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Troubled by memories

After a distressing or traumatic experience, it’s normal to go over and over what happened and even to have dreams about it. If it gets too much, we might deliberately try to block it out and force ourselves to think about something else. This usually settles down within the first week or two. But if it keeps going and you don’t feel like you’re able to come to terms with what has happened you might have a problem with posttraumatic stress.

Do I have a problem with posttraumatic stress?

Most people who have experienced a traumatic event will be emotionally affected in some way. In the first days and weeks, you might experience strong feelings of fear, guilt or anger, feel jumpy, or have trouble sleeping.  People usually recover on their own and get back to their normal lives with the support of family and friends, but some will need professional help to recover.

There’s no firm rule about how long it should take to get over a traumatic experience. Recovery takes time - and how much time varies from person to person. But as a general guide, if you’re still struggling after a couple of weeks, it’s probably worth getting help.

If you’re troubled by nightmares or unwanted thoughts about the event, and trying hard to avoid any reminders, keep reading for more information about why you’re feeling this way, and what you can do about it.

Some people are not so troubled by memories but still concerned about how they’re coping after a traumatic experience. If you’re worried about feeling depressed or anxious, or how much you’re  drinking or using other drugs, click on the links to find out more about these other mental health concerns.

Why are these memories still haunting me?

An experience can be traumatic when your life or safety is directly threatened or when you see someone else being threatened, injured or killed - even if you've been trained for these situations.  After a trauma, your mind automatically tries to “process” or come to terms with what has happened.  It does this by thinking a lot about the traumatic event.  As you come to terms with what happened, the memory gradually fades.

However, you may have found your mind’s attempts to process the trauma far too stressful. As a result, you try to stop the processing by avoiding thinking about the trauma, and avoiding things that may remind you of it. The problem with avoidance though, is that if you do not allow your mind to process and come to terms with what happened, memories of what happened keep intruding. As you may have already discovered, no matter how hard you try to push away thoughts about the trauma, they can come back to haunt you through nightmares, or intrusive thoughts or images.

What can I do about it?

Self-help

If you’ve been through a traumatic event and are struggling with unwanted thoughts or memories, there are a few things you can do to get on the path to recovery. For some people, these strategies might be all that is needed. For others, they can be a useful addition to getting professional help.

Tell your story

You might be trying to forget about what happened and feel like talking about it will be way too painful. But actually, talking about your experience with someone you trust, or even just writing it down, can be really helpful. The more you do something, the easier it gets, and it’s the same with telling your story. Also, talking about your experience helps you to make sense of what happened and maybe see it from a different perspective. Even if you don’t remember all the details, say if you were knocked unconscious by an IED, you can still talk about the parts you do remember from before and after the blast. You can also talk about what you imagine happened in the parts you can’t remember (or what people have told you), and how you feel about not being able to remember. If you find talking about your experience extremely upsetting, or it’s been a long time since the event happened, it’s probably best to talk it through with a professional. Find out more about posttraumatic stress disorder (PTSD) and its treatment.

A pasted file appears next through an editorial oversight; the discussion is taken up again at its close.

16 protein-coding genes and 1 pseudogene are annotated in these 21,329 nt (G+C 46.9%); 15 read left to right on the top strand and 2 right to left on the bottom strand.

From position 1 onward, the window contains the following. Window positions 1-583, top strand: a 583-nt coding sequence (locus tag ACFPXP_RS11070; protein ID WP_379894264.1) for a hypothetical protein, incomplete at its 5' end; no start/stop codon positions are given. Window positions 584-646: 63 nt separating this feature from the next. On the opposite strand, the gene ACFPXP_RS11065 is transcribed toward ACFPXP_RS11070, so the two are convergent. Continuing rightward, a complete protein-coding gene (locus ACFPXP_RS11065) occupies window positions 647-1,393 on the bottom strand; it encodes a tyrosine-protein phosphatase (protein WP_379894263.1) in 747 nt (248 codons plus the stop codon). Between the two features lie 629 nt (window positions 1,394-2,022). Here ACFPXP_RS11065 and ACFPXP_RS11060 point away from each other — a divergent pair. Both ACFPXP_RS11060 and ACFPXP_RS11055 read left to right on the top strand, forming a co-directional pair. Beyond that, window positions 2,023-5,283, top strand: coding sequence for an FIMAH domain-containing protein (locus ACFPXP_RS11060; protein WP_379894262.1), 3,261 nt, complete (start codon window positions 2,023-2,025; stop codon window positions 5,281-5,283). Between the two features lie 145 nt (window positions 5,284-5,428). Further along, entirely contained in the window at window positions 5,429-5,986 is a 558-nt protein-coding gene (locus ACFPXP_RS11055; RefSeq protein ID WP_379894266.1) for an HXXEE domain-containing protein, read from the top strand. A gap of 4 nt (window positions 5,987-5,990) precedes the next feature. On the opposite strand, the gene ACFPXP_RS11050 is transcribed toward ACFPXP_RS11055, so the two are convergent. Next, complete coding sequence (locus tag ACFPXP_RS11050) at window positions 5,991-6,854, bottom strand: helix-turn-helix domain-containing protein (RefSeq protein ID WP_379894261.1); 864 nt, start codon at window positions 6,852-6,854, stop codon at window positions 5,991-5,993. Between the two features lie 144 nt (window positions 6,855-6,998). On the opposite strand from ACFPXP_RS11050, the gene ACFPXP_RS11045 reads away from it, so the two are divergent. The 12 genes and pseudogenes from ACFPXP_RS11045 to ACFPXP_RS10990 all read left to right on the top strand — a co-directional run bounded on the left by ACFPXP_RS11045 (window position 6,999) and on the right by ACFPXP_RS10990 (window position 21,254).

Manage your anxiety

It can be helpful to use anxiety management strategies like breathing exercises or relaxation as part of your daily routine, to keep your anxiety under control. The High Res website and app has tools that can help you manage your anxiety such as Controlled Breathing and Progressive Muscle Relaxation.

Avoid avoiding

Because being reminded of the traumatic event can make you feel really anxious or upset, it often seems easier to avoid situations where you might be reminded of what happened. You might start making up excuses not to see your mates from the military, for example, because seeing them brings back too many bad memories. This might seem sensible, but avoiding reminders of your traumatic experience can actually make your distress worse. That’s because you don’t get the chance to get better at managing the feelings that come with reminders, and realise that even though the feelings are unpleasant, you can handle them.

Look after yourself

Try to eat well, get enough rest, exercise regularly, and avoid drinking too much or taking drugs. The Right Mix website and app can help you maintain a healthy balance between alcohol consumption, diet and exercise. The High Res website and app also has advice and tips for getting physically active and improving your sleep.



Getting Help

Self-help isn't for everyone. If you've tried the strategies above and things still aren't improving, or if you are having trouble coping day-to-day, it’s important to seek professional care.

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  • “When written in Chinese, the word crisis is composed of two characters. One represents danger, and the other represents opportunity."

    John F. Kennedy

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